When terrorists call for no more war, it’s because they ran out of money


Fiamma Nirenstein

In a rare interview with Italian newspaper La Repubblica reporter Francesca Borri, writing for the Israeli daily newspaper Yediot Achronot Hamas arch-terrorist Yahya Sinwar declared that Hamas does not want war with Israel.

The interview was conducted via an Italian journalist as Sinwar had denied granting an interview directly to the Israeli daily. Yet the interview, which was subsequently published in Israel sends a clear political message: there are no promises of peace, but rather the real threat of war.

If you want to truly understand the Middle East, you must read very carefully what the arch-terrorist who was elected as the political leader of Hamas in February 2017 means when he says that he doesn’t want war. Let’s try to decipher it: “You know very well what we are capable of doing, you bear the signs on your skin, you know loss through those we have killed, and in the fires that have burned your crops. Very well. It may be interrupted for a while, but it could get worse. Our terrorists are ready, and so, too, are the young people we send to die on the border with kites and Molotov cocktails in hand.”

These are the terms to Israel: If you don’t force Palestinian Authority leader Mahmoud Abbas (known commonly as Abu Mazen), you Israelis who are his friends, to provide us with the funding that he has cut and of which we desperately need, and unless you compel him to allow Qatar, Iran, along with all our various nice financiers to give us the money and goods that belong to us, then the situation in Gaza will explode. If funding comes, at least for a while we can cease carrying out terrorist attacks and the “March of Return” protests, which otherwise may become much more violent.

Sinwar states in the interview that he will immediately promote a strategy in which all those who are fond of this terrorist organization, which is dedicated to the systematic murder of innocents, will like hearing: “I’m not saying I won’t fight anymore. I’m saying I don’t want any more wars. What I want is an end to the siege.” However, this simply means Sinwar wants to make clear to Abu Mazen that the P.A. leader should stop asking Hamas for weapons in exchange for money. In the Hamas view, weapons are more important than bread. While bread can provide quiet, weapons bring power.

In short, it is not very important to Sinwar if a ceasefire arises every now and again. Sinwar is an intelligent inventor of strategies that simultaneously combine the violence of demonstrations along the Israeli border with a claim to legality; fidelity to the Muslim Brotherhood with the request for help from its worst enemy Egyptian President Abdel-Fattah El-Sisi; and systematically using terrorism together with ambiguous sentences of diplomacy.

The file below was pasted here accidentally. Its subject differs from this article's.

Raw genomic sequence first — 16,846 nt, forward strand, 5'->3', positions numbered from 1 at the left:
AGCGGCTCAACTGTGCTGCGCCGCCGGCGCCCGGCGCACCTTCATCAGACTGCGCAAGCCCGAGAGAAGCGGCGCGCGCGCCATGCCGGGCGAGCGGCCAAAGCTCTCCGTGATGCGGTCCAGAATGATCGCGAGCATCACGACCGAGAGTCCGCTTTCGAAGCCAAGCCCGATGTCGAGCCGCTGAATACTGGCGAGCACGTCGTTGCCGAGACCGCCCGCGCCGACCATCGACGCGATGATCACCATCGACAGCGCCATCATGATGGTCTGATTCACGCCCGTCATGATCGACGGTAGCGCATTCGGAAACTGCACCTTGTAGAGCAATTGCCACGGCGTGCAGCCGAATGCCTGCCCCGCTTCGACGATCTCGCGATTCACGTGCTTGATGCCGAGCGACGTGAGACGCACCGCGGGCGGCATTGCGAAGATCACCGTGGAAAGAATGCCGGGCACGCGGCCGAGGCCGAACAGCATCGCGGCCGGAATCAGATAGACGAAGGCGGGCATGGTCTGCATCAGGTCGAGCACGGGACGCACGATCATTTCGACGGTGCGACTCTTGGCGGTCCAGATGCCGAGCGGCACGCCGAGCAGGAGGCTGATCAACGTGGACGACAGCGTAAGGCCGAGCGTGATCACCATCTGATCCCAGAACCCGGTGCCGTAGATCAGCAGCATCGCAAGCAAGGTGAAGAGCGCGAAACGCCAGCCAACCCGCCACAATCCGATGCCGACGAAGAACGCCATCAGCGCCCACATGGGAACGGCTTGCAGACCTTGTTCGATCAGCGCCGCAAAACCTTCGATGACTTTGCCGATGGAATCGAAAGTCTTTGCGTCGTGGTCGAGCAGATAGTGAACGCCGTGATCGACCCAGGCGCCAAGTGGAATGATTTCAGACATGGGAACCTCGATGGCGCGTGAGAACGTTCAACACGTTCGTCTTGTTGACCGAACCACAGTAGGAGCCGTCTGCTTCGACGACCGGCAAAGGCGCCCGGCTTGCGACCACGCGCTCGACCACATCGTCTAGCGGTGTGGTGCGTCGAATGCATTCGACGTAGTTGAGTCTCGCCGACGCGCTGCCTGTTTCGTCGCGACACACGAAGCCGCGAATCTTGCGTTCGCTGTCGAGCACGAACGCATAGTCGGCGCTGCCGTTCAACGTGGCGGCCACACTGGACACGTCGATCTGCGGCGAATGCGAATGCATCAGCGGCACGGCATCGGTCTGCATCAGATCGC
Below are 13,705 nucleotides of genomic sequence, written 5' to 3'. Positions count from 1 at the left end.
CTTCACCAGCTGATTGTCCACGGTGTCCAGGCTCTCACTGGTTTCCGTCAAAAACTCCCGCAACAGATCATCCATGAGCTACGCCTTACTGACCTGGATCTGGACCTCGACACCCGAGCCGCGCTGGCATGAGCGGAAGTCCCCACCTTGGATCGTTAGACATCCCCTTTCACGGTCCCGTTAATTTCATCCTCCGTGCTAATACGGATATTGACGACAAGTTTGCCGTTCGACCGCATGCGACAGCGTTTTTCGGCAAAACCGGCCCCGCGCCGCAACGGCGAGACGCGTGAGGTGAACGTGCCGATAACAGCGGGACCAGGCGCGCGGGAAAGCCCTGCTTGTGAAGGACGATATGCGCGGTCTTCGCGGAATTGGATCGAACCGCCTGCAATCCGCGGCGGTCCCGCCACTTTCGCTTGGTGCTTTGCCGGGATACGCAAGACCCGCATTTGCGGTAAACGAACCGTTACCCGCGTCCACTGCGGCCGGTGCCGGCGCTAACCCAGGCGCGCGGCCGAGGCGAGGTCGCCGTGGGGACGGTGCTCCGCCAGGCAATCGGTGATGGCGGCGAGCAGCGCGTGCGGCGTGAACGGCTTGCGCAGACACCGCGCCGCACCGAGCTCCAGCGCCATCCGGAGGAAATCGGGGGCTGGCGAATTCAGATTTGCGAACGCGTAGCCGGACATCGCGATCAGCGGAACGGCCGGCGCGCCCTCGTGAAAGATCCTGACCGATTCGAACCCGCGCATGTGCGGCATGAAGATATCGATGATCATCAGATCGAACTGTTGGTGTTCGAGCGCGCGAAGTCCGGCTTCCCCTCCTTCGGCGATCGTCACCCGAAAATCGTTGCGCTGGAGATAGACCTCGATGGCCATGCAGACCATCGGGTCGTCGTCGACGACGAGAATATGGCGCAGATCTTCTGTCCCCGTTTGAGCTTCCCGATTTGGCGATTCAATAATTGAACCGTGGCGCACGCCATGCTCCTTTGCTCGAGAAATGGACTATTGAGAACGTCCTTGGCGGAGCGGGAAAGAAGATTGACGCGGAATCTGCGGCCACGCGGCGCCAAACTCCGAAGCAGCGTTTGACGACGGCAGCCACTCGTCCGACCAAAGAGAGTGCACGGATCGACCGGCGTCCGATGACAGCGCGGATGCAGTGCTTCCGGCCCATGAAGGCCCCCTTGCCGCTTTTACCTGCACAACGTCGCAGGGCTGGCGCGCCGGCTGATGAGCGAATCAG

Sinwar, who spent 22 years in Israeli prison before being released seven years ago in the Gilad Shalit prisoner exchange, is a man who has literally killed with his own hands those he suspected of being collaborators with Israel, and who is quoted as saying “we will tear out Israeli hearts from their bodies.” He then sends out his men to act accordingly. He promotes the digging of tunnels for terrorists, and has explicitly explained his strategy, stating, “we decided to turn the bodies of our women and children into a dam blocking Arab collapse.”

He has strengthened Hamas’s relationship with Iran and Hezbollah, and brags about it. Now politely in light of the lack of funds and access due to Abu Mazen’s decision to close the Palestinian Authority’s purse strings, and since he faces mounting criticism by his own people, Sinwar—through his interview with the La Repubblica and Yediot Achronot—now calls for Israeli intervention in order to save him, and uses calls for Israel to “end the siege” as diplomatic cover. At the same time, Sinwar calls upon Gazans to amass along the border in violent protest. Yet let’s imagine the Gaza seaport being opened, and Iranian ships being able to carry lethal weapons into it.

Sadly, it is quite possible that Sinwar’s pleas, in relation to the primary needs of the people of Gaza, may ultimately result in Israel pushing on Abu Mazen to restore its financing of Hamas. After all, Israel has always remained sensitive to the humanitarian pleas of the people of Gaza. Every day hundreds of trucks carrying fuel, food and medicine pass through the Kerem Shalom crossing with Israel.

That is of course until Hamas decides that it is time, like it often does, to close the passage with another terror attack that men like Sinwar take pride in carrying out. Because beyond the current circumstances, this is the only real strategy they know and have remained faithful to for the past several decades.

Journalist Fiamma Nirenstein was a member of the Italian Parliament (2008-13), where she served as vice president of the Committee on Foreign Affairs in the Chamber of Deputies, served in the Council of Europe in Strasbourg, and established and chaired the Committee for the Inquiry Into Anti-Semitism. A founding member of the international Friends of Israel Initiative, she has written 13 books, including “Israel Is Us” (2009). Currently, she is a fellow at the Jerusalem Center for Public Affairs.

Translation by Amy Rosenthal.

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